At 7:15pm, the number one pop band in the world dashed on stage and dug into their title cut from their number one album 'Synchronicity'. A machine gushed forth billows of smoke that clouded the stage, flanked on both sides by giant screens painted with the red, yellow and blue stripes of the 'Synchronicity' album cover.
Sting dressed in a white jacket and bright red pants, was an energetic front man, singing, playing bass, and bouncing about the stage. Guitarist Andy Summers and drummer Stewart Copeland, stayed in the background concentrating on the music.
Filling out the blonde trio's sound were three female back-up singers, swathed in black robes from head to toe. Taped instrumental parts were also used occasionally.After five more songs from 'Synchronicity' and six older tunes including 'Message In A Bottle' and 'Spirits In The Material World', it was dark enough for the bands computer light system to be turned on. Sting introduced 'Hole In My Life' ''as a song played in the Rat Club in 1977''. Then it was on to 'Invisible Sun', which was illustrated by a scene of desolation in Northern Ireland, flashed on the screen overhead.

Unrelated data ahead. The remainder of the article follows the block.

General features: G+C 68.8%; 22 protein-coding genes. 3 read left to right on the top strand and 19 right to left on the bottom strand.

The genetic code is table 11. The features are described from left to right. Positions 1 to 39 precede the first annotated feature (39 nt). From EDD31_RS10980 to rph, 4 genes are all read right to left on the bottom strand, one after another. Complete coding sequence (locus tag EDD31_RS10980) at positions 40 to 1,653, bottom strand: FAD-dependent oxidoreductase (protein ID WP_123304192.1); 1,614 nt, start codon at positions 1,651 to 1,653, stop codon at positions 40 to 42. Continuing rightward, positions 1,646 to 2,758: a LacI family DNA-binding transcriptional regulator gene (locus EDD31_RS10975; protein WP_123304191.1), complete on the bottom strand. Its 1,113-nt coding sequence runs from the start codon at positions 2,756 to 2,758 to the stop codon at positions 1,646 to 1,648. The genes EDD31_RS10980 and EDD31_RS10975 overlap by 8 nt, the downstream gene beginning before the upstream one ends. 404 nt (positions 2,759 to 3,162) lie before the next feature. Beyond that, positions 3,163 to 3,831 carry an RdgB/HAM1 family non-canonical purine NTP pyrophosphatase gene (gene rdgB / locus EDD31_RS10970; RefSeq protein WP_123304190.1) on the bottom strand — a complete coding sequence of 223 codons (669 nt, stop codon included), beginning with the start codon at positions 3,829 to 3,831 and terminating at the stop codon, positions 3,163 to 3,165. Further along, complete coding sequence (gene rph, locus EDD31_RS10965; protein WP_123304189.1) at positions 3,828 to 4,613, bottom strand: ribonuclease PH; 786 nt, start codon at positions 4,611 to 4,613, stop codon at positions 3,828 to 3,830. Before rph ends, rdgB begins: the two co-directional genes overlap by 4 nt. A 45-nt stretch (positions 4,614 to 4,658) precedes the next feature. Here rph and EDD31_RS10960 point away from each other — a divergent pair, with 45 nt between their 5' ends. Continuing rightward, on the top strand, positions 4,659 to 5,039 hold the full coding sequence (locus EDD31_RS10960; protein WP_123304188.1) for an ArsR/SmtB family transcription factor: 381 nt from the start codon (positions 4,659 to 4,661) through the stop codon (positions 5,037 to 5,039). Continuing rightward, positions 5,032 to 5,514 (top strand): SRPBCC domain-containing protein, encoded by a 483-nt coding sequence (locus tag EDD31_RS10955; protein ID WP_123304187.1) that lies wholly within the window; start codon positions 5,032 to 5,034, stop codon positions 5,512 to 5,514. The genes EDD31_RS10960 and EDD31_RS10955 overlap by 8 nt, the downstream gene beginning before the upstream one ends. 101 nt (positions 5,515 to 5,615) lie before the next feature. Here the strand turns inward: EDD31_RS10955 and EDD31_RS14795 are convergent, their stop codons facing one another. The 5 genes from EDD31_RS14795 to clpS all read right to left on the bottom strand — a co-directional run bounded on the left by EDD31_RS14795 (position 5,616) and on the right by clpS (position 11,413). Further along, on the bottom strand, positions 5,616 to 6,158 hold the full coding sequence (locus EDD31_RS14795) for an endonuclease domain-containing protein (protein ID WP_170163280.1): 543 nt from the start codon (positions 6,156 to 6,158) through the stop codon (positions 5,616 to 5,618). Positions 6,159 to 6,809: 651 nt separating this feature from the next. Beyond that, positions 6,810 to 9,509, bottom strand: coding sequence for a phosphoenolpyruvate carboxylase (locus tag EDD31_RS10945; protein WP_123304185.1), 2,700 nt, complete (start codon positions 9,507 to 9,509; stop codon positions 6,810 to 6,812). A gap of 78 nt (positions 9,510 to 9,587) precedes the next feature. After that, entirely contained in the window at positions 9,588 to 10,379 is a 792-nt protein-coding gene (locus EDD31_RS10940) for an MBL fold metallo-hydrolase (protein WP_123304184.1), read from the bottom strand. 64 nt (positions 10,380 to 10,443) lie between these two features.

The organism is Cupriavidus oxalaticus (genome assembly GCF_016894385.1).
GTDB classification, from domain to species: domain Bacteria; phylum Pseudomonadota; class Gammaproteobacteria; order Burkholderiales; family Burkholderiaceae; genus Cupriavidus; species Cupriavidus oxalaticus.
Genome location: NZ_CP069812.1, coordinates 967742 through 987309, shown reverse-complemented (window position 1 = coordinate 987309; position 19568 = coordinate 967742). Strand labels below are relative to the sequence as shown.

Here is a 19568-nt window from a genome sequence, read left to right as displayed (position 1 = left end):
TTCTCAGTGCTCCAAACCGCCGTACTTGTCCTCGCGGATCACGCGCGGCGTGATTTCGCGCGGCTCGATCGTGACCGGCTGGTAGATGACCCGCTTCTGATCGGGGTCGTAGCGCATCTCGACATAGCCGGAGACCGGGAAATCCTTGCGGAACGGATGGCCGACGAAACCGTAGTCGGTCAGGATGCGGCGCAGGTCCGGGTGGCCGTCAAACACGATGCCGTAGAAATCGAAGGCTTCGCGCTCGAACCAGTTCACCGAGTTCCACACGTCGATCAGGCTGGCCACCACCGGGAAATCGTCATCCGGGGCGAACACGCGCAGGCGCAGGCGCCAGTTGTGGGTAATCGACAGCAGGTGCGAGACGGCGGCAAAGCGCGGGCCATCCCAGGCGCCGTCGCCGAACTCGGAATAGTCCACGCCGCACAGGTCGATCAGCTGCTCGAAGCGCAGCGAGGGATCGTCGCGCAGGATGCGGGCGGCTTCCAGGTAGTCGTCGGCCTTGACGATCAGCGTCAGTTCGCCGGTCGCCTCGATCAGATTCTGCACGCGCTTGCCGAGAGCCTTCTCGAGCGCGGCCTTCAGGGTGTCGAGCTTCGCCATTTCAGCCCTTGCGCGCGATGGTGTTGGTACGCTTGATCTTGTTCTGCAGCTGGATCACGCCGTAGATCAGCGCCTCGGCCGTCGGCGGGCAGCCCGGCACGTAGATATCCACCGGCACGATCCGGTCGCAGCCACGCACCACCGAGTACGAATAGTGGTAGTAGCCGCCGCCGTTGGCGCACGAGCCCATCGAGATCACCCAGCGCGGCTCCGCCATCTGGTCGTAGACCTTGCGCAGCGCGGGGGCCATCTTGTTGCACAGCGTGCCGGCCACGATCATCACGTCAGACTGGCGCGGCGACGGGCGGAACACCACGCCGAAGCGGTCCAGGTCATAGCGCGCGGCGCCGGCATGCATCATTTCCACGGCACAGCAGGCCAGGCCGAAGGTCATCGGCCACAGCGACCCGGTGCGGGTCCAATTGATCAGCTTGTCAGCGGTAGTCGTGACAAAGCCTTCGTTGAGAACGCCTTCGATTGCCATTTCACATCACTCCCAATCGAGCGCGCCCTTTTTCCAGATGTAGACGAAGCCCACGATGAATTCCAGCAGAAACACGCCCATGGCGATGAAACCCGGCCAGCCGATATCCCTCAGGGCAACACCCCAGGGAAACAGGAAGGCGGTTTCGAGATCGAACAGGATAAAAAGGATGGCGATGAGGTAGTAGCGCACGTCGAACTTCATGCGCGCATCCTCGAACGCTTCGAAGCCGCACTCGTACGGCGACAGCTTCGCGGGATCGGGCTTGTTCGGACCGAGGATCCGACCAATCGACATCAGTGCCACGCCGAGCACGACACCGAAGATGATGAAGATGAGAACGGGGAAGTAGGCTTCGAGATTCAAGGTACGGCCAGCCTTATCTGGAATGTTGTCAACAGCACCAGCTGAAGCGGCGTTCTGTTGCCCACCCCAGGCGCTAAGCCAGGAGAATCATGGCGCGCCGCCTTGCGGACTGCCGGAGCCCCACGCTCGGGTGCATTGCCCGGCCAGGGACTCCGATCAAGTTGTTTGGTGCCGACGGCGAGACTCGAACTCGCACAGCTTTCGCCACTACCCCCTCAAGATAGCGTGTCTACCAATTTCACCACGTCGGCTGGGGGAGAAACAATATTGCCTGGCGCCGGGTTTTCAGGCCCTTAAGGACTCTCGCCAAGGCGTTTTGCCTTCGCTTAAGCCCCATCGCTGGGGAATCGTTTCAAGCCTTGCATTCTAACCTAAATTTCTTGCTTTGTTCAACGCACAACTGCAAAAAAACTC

The audience lit thousands of matches at the song's end, making for an unforgettable sight. After 'King Of Pain', the group left the stage, but they were never out of sight. A video camera followed them into their dressing room and everyone watched the Police don comical stovepipe hats, sip tea, and destroy a table setting. Then they ran right back on stage and launched into their current number-one single 'Every Breath You Take'.
Did the Police live up to their suddenly exalted reputation? Absolutely. They are three very fine musicians and Sting's songs demonstrate a sensitivity and intelligence rarely heard in pop music. Right now, the Police look like the band of the '80's.
(c) USA Today by Larry Katz